Banner Image
qoute Image

No one should have to live in fear that their conversations with their doctor [...] might be used to target or track them...

- Melanie Fontes Rainer, Office for Civil Rights

Welcome to Snippets! The Biden administration was busy this week—passing the bill that could ban TikTok if ByteDance doesn't divest within a year and updating HIPAA's enforcement rules to better protect the health data of women seeking legal abortions.

Plus, Colorado updated their privacy law to include neural data, the Mozilla Foundation gave dating apps a failing grade on privacy again, the UK's data regulator raised serious concerns with Google's Privacy Sandbox, and more.  


TikTok ban bill passed


Cath Virginia / The Verge | Photo from Getty Images

A bill that would ban TikTok in the US, if China-based parent company ByteDance doesn't divest the app within a year, was signed by President Biden as part of a larger foreign aid package.
  • The bill gives ByteDance a nine-month initial period to divest TikTok, extendable by another three months with substantial progress towards a sale.
  • Political maneuvering in Congress facilitated the bill's passage, including combining it with foreign aid measures and extending the divestment timeline from six to twelve months.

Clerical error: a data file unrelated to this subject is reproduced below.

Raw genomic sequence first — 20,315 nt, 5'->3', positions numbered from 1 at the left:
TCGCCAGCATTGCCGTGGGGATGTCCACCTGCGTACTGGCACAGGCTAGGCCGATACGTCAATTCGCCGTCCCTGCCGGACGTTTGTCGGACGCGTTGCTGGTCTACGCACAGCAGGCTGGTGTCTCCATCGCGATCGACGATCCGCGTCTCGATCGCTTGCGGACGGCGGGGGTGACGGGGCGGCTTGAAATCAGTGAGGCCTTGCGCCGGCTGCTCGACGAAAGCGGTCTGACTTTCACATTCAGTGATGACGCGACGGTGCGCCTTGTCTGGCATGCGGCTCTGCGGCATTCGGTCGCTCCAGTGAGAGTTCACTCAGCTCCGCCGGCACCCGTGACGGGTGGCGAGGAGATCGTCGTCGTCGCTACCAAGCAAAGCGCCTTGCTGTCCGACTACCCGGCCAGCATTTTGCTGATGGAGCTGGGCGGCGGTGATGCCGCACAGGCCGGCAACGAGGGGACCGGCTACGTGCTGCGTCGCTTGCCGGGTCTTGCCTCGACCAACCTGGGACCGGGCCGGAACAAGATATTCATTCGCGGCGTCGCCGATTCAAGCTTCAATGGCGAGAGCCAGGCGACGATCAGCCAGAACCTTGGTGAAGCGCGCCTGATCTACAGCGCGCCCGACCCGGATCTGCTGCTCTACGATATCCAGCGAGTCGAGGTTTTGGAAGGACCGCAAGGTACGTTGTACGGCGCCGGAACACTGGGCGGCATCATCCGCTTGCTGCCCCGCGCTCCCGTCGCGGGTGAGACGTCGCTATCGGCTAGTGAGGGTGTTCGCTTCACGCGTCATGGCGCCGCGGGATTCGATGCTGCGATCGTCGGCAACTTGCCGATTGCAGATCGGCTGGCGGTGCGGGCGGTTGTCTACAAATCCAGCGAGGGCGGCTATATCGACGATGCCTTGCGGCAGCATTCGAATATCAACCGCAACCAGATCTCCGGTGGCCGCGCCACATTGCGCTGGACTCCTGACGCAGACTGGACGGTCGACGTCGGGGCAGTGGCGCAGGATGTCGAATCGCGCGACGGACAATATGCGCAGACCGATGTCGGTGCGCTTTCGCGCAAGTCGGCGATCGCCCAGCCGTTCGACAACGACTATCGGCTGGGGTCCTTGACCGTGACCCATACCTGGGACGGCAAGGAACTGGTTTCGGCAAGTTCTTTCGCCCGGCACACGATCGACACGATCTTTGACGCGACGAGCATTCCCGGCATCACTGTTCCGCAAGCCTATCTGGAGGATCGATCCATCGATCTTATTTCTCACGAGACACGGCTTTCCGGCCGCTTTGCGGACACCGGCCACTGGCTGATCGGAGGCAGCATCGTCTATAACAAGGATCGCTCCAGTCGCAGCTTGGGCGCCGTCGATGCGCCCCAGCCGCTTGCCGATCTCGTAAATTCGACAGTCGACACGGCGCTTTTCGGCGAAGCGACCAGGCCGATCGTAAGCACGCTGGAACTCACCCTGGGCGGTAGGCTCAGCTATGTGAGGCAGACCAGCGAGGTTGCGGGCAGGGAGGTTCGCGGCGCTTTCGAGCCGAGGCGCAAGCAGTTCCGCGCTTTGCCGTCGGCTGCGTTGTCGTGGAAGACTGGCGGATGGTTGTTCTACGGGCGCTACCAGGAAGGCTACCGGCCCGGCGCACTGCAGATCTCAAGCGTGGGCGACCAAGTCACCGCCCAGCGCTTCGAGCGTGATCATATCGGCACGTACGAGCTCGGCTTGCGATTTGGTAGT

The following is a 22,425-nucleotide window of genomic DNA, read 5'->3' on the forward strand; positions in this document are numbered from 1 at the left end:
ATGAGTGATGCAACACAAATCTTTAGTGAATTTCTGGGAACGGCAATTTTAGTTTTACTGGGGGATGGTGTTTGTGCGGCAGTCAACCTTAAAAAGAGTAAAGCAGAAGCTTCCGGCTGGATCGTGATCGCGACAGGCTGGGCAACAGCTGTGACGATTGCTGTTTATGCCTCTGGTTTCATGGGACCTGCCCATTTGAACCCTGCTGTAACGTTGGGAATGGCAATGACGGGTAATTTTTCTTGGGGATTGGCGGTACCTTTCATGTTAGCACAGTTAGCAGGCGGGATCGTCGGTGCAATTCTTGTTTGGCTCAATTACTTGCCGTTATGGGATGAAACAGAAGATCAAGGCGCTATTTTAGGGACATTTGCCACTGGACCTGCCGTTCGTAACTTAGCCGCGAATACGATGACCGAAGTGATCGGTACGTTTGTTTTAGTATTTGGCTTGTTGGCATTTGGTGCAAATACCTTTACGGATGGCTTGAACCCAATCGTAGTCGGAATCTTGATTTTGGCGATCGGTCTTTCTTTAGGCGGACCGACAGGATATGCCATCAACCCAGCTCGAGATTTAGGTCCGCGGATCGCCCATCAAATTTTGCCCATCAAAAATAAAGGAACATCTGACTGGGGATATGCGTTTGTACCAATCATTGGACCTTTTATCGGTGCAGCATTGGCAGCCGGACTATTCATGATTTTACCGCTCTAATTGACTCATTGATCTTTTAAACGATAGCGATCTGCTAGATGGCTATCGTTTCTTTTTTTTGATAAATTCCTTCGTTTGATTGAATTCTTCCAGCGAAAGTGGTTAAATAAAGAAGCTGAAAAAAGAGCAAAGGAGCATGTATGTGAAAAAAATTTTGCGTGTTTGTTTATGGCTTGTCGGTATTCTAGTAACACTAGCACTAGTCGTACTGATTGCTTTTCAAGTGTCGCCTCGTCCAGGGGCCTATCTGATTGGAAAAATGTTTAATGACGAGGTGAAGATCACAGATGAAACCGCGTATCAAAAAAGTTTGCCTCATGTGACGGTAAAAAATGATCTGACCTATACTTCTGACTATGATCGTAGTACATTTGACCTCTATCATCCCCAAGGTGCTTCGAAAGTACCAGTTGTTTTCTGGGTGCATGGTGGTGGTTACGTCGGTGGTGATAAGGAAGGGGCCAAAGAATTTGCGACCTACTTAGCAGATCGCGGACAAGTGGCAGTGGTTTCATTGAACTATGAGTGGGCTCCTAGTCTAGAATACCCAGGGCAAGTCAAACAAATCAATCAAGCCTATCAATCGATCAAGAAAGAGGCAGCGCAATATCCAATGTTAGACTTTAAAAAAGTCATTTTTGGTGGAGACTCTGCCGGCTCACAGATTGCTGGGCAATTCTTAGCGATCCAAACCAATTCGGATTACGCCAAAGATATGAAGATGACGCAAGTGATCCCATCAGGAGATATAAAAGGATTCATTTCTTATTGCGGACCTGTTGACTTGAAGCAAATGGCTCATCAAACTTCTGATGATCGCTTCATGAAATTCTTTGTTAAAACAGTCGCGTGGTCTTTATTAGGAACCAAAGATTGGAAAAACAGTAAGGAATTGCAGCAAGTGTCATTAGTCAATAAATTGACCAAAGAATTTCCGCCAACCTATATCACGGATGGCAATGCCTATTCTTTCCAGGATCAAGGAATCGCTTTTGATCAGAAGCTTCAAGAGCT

• TikTok has confirmed it will contest the law in court, amid lingering uncertainties about China's willingness to allow the sale of TikTok's lucrative algorithm.

🎪 Join Transcend at the 2024 RSA Conference!

This year, Transcend is excited to be exhibiting, offering live demos, joining the Microsoft for Startups activation, and of course, learning more about how best to solve privacy and security professionals' greatest challenges!

Check out our recent guide to learn where to find us, plus how to grab some goodies to take home.


Biden moves to restrict access to abortion records


Photo: Saul Loeb/AFP via Getty Images

On Monday, the Biden Administration tightened Federal rules around health data in an effort to grant stronger privacy protections to women seeking abortions in states where the procedure is legal.
  • Under the new rules, health providers are prohibited from disclosing protected health data related to reproductive care to state officials.
  • Nineteen state attorneys general objected to this mandate last year, claiming it undercuts state authority by transferring the right to determine the legality of the abortion to providers and insurers.
  • The rule will still not protect patients seeking care in states where abortion is banned, unless they meet the often narrow exceptions granted by that state.


Colorado’s privacy law modified to include neural data


Winni Wintermeyer for The New York Times

As brain activity monitoring becomes increasingly common in services like meditation apps and certain treatments for depression, Colorado has modified the state's privacy law to protect this type of data.
  • Passed by a resounding majority, the bill expands the definition of sensitive data to include neural information generated by the brain, spinal cord, and nervous system.